My day started bright and early this morning. My first appointment was with my OBGYN, Dr. Sanders, and went well overall. He answered a few more of our questions and concerns, the heart rate was 140, and he did a non-stress test on Parker. Surprisingly, the doctor came in afterwards and said it was the best results from an NST he had seen all morning and that Parker passed with flying colors. So far, so good.
Immediately after that appointment we took off to Baton Rouge, and after an hour and a half drive, we arrived at Woman's Hospital. Dr. Diket, our second Maternal Fetal Medicine doctor, did another high-resolution ultrasound and told us the same facts that we had already heard from Dr. Robichaux. Parker's kidneys are enlarged and are not functioning. This is the part of the story, however, where Dr. Diket shows a more positive outlook than our previous experience. He went on to say that this is a secondary problem that can be fixed with dialysis and a transplant. Parker's lungs, however, should be our first concern. With all of modern technology, though, there is still no way to tell how developed his lungs are and if they will be able to function on their own until he is delivered. Dr. Diket gave us hope by saying that if Parker had fluid around him at the crucial time for lung development (20-24 weeks) that he had a good chance of having his lungs developed enough. One major change from two weeks ago was that now I have NO fluid. Yes, I lost all of my fluid that fast. Dr. Diket also approved the steroid shots that I have been pushing for. He agreed that there is a large chance that the shots will not help, but that they also will not hurt anything. Well, my theory is that if they will not hurt anything.. then I will take them and the very slight chance that they may help. So tomorrow at 11 a.m. I will be at Dr. Sanders' office receiving my first round of steroids. I believe the plan is to continue them once a week until 34 weeks.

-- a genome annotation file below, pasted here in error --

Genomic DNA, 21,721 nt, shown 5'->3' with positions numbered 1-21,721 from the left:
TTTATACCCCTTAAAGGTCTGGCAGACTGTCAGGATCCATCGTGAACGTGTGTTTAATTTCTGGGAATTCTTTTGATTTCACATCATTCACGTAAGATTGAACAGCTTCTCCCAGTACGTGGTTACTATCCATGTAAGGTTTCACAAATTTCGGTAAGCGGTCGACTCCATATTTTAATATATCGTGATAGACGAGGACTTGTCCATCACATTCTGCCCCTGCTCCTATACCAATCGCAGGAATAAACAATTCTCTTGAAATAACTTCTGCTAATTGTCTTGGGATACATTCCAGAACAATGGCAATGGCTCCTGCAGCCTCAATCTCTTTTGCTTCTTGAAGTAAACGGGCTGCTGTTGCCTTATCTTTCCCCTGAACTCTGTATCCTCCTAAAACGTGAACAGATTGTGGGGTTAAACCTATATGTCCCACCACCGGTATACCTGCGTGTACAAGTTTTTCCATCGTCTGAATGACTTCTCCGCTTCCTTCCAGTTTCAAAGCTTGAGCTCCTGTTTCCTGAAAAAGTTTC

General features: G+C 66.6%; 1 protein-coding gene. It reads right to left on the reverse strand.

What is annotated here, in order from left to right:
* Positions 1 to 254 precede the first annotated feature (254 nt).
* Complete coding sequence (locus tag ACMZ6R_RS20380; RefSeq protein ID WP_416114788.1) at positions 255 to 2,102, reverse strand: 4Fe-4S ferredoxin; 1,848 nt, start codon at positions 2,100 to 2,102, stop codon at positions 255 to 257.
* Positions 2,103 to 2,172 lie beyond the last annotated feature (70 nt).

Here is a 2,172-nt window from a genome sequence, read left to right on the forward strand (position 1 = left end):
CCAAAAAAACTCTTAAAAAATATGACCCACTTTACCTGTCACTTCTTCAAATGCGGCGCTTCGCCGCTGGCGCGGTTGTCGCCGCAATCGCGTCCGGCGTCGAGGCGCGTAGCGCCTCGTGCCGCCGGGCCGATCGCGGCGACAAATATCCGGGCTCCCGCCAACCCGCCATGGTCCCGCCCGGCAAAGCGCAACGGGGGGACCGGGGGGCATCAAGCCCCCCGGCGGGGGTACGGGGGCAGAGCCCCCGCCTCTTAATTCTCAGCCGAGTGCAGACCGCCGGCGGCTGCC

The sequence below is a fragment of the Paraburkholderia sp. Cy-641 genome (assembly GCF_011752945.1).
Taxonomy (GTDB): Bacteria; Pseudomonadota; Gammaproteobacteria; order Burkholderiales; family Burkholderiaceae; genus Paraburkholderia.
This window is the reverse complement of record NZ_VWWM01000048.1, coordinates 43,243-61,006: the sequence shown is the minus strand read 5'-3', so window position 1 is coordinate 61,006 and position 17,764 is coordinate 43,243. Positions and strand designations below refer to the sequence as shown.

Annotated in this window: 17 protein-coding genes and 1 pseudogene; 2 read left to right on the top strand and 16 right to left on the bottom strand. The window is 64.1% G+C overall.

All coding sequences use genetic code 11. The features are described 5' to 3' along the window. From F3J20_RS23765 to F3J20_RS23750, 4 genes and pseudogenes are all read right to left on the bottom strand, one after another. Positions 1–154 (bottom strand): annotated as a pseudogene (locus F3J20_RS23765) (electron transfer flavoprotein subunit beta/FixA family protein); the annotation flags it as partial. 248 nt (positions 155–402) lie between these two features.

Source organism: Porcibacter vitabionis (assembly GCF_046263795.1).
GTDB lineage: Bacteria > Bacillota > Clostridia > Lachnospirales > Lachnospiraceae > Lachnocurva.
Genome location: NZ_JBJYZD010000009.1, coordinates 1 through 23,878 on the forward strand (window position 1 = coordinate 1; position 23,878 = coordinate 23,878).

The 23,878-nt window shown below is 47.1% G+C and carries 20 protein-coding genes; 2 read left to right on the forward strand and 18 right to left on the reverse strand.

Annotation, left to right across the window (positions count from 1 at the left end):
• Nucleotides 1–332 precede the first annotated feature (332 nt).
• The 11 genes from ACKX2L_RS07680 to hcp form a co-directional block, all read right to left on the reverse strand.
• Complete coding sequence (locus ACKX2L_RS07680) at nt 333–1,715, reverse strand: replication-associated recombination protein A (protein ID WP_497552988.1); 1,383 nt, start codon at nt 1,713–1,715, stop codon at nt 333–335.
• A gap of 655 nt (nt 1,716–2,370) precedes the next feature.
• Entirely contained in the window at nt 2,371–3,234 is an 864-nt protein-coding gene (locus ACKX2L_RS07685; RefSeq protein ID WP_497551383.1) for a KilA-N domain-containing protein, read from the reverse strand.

So for now we will have to wait and watch until delivery. He also said that we should start thinking about our options for delivery. Our hospital does not have the capability to perform dialysis for Parker and it is a 55 minute transport to Children's, should he need to be moved. Dr. Robichaux, who delivers at Ochsner, has taken over cases like this before. Ochsner has dialysis capabilities and is only a 10 minute transport to Children's in case Parker needs to be moved. So when we meet with the NICU team at Terrebonne General on Friday we will present them will all of these questions (and many more) and then make a decision.
On a final note, those of you who have encountered me in the last few days (whether on the phone or in person) excuse me if I was short. I have had a long couple of days, am overwhelmed, and am tired. I'm thinking the phone may be shut off for a little while just so I can get some rest and alone time.
Thanks to everyone for the continued support and prayers. We still have a long road ahead of us and will continue to need them.